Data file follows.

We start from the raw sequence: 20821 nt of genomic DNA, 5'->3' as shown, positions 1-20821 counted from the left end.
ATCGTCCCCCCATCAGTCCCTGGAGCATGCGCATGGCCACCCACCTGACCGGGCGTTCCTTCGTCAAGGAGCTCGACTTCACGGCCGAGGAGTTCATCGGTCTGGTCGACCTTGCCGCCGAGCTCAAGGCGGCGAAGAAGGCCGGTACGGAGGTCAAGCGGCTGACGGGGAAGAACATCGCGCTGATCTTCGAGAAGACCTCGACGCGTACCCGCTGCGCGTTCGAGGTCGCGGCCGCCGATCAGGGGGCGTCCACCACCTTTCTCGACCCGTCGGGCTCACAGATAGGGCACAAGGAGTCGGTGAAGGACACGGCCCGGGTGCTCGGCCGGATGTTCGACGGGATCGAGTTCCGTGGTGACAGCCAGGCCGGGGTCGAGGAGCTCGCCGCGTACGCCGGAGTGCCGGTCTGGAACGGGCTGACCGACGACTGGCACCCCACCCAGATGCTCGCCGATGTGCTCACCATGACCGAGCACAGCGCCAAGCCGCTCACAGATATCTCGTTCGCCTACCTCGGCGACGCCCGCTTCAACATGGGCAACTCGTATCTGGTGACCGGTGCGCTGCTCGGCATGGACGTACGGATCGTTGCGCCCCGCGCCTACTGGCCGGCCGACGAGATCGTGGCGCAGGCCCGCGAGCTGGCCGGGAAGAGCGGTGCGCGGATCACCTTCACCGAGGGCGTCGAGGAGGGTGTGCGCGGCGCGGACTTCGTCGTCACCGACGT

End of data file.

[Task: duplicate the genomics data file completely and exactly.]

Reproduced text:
We start from the raw sequence: 20821 nt of genomic DNA, 5'->3' as shown, positions 1-20821 counted from the left end.
ATCGTCCCCCCATCAGTCCCTGGAGCATGCGCATGGCCACCCACCTGACCGGGCGTTCCTTCGTCAAGGAGCTCGACTTCACGGCCGAGGAGTTCATCGGTCTGGTCGACCTTGCCGCCGAGCTCAAGGCGGCGAAGAAGGCCGGTACGGAGGTCAAGCGGCTGACGGGGAAGAACATCGCGCTGATCTTCGAGAAGACCTCGACGCGTACCCGCTGCGCGTTCGAGGTCGCGGCCGCCGATCAGGGGGCGTCCACCACCTTTCTCGACCCGTCGGGCTCACAGATAGGGCACAAGGAGTCGGTGAAGGACACGGCCCGGGTGCTCGGCCGGATGTTCGACGGGATCGAGTTCCGTGGTGACAGCCAGGCCGGGGTCGAGGAGCTCGCCGCGTACGCCGGAGTGCCGGTCTGGAACGGGCTGACCGACGACTGGCACCCCACCCAGATGCTCGCCGATGTGCTCACCATGACCGAGCACAGCGCCAAGCCGCTCACAGATATCTCGTTCGCCTACCTCGGCGACGCCCGCTTCAACATGGGCAACTCGTATCTGGTGACCGGTGCGCTGCTCGGCATGGACGTACGGATCGTTGCGCCCCGCGCCTACTGGCCGGCCGACGAGATCGTGGCGCAGGCCCGCGAGCTGGCCGGGAAGAGCGGTGCGCGGATCACCTTCACCGAGGGCGTCGAGGAGGGTGTGCGCGGCGCGGACTTCGTCGTCACCGACGT